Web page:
Pinkcast 1.12: Why you should write a failure resume.
LINKS AND FURTHER READING:
- The book in which Seelig introduces the failure resume is the most excellent What I Wish I Knew When I Was 20 (Buy it at Amazon, BN.com, or IndieBound)
- She also two other great books, both on creativity: InsightOut: Get Ideas Out of Your Head and Into the World (Buy it at Amazon, BN.com, or IndieBound) and inGenius: A Crash Course in Creativity (Buy it at Amazon, BN.com, or IndieBound).
- You can find out more about Seelig on her site and by listening to her Innovation Lab podcast.
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The hits just keep on coming — that was fun, not only for the advice, but also for the interaction between you two. This idea seems like a supplement to mindfulness practice. After months of wearing a FitBit, I never lost weight until I triangulated my workouts with my scale with my food diary app. Writing down what was actually eating (a failure resume more often than not, haha) gave me a reference point to compare to the results I tallied every week with the activity report and the number on the scale. Cause and effect. I’m thinking this approach might help with failures both big and small in other areas of life. Thank you Tina and Dan!
Of all the things I loved about that the one that I think will stick with me is, “Failure is data.”
Another great Pinkcast.
Great advice. Thanks Dan and Tina. This reminds me of a practice I started very early in my career and still do today, over 30 years later. After every meeting, I take a few moments and review 3 key questions: What did I do right? What did I do wrong? What could I have done differently. And it’s the third one that often offers the best insight. Reviewing what I could have done differently opens up how things may have gone – either favorably or detrimentally. This is especially important when pre-meeting preparation left me with a few choices of how I may handle certain meeting events, and reviewing it afterwards helps sharpen my feet-think (i.e., thinking on my feet).
Love this Bruce! About to use your 3 key questions with my students….and with myself! Ouch….but good useful ouch!
Excllent advice – thanks!
Love. It. This has got to one of my favorite Pinkcasts, Dan!
The information is fresh, practical, and useful. I am familiar with Tina Seelig because she has been mentioned by other authors, and this two minute introduction to her was an absolute delight. Looking forward to writing my failure resume, pondering the lessons that were learned, and then checking out other concepts in her books.
I love this concept! I’m going to introduce this to my teens as I think this is a great way for them to learn to embrace failure as a welcomed part of life. Kids are so afraid to fail these days that I think this is a great, positive way to start looking at this necessary trait. Wouldn’t that be amazing if all families started doing failure resumes? Thanks for the inspiration!
Simple, yet powerful. Thanks!
Right on-ihts helped me sort things right out.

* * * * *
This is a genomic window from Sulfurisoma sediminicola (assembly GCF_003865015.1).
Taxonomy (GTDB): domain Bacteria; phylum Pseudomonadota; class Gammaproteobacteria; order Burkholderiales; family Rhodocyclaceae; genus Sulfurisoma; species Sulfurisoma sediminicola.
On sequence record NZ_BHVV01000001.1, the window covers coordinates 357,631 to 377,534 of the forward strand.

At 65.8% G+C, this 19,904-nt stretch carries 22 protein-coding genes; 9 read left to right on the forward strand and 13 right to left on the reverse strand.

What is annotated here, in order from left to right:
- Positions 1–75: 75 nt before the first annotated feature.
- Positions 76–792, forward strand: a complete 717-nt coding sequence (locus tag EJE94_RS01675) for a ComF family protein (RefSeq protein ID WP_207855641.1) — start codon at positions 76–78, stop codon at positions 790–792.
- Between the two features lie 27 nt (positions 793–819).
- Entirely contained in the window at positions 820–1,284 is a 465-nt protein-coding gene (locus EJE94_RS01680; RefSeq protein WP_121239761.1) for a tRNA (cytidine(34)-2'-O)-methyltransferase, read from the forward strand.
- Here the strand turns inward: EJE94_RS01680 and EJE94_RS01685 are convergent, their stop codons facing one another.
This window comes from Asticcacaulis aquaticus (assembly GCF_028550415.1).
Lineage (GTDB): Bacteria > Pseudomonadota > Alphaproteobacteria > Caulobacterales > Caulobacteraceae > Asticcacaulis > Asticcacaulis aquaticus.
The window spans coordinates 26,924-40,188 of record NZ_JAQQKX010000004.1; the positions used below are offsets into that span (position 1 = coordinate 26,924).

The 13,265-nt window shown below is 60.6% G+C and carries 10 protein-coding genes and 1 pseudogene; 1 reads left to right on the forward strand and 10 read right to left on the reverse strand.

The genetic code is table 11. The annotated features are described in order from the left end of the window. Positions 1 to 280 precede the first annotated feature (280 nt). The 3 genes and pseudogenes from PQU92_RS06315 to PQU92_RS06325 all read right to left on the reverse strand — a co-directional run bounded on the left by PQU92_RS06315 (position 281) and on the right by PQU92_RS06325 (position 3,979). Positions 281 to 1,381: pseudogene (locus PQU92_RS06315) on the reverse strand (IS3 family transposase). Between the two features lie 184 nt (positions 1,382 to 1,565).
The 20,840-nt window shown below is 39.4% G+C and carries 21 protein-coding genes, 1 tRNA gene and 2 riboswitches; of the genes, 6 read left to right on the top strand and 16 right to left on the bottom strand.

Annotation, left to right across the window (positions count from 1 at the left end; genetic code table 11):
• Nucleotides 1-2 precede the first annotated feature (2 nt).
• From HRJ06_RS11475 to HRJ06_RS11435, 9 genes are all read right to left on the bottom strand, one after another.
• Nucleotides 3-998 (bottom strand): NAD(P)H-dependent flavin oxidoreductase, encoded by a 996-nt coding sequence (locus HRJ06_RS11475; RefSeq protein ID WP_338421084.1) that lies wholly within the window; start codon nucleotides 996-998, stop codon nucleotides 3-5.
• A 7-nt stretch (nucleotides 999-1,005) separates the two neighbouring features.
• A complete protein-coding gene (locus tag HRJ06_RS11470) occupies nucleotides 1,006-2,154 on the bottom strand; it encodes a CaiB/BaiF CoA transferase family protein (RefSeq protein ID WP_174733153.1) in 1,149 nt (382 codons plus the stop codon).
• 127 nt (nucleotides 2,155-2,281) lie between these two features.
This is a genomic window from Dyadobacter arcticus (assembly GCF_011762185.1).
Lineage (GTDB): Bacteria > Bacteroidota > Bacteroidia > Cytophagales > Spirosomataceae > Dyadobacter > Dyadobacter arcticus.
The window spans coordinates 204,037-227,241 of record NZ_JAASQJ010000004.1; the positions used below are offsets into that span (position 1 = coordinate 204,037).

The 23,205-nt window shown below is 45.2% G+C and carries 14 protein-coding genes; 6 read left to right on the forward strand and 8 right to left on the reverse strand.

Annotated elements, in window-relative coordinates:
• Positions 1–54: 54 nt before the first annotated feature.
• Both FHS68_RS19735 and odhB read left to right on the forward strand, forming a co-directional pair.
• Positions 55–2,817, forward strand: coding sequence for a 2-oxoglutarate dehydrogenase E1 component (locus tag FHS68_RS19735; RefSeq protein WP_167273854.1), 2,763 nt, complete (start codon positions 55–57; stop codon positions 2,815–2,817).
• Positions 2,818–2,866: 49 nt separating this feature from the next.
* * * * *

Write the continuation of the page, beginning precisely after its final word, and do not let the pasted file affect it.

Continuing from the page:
Great advice, I do this not just for failures but for successes too!, Keep a daily learning journal.
I love the Pinkcasts! Short and sweet. Dan Pink, you’re a gem!
Great advice from Tina! It makes total sense! Thank you guys!
I always taught my students that “the only people who don’t make mistakes are people who don’t do anything!”
Dr. Seelig has taken this idea a step further by recommending a way of remembering the mistakes we don’t want to repeat. A latent benefit is that we don’t dazzle ourselves by reflecting only on our stellar achievements. 😀
Just letting it all be good call and response Is music to my ears! Making blues my favorite colors again. Genius.
Have done this for years thanks to law enforcement and military version of it – “Debriefing.” What did we do wrong and what did we learn from it? Excellent concept to bring to business and the resume!
Jack Goldenberg, who launched the McDonald’s Happy Meal, Cabbage Patch Doll and dozens of other Billion Dollar products, strongly advises students to do the same – embrace failure! He will be speaking (FREE to the public) at the University of Virginia on Nov. 10th about the top 10 ways to successfully fail… Excellent topic all around!
Love the idea of forcing reflection and documentation of lessons and comment that if you don’t do that, and mine it, then failures are just lists of regrets. These Pinkcasts are great.
Great pinkcast, thanks to the best Daniel Pink & all.
(My resume of accomplishments suddenly grew awfully short!) Great advice, Pinkman!
Love this! Thank you Dan and Tina!
Oh boy, where to start?
“Failure is just data” = classic.
My fav thing to say is that “you simply get results”
Looking forward to the next one. Thanks Daniel and Co.!
A question from the viewpoint of a UK listener. Professor Seelig says to write down your screwups each day – failures in personal, work, academic – and what you learned from them.
Professor Seeling seems to be a well-mannered person and obviously quick (she caught your fluff with her name) – so my question is – Is ‘screwup’ a word that in the US can be used in any company – or is is just a little near the edge towards risqué language?
The word “screwup” is definitely slang in the US, but I don’t think many people today would consider it borderline poor taste. It’s a word my mother would use, and she used to say “sugar” instead of “sh#t.”
Smart! I’m going to open an Evernote note right now!
I love this idea! But will I actually do it? Probably not. Why? For me it’s the recovery that matters, and where I put my focus! I will check out Tina’s book, though!
Fantastic piece of advice!
I love that they are short and little gems.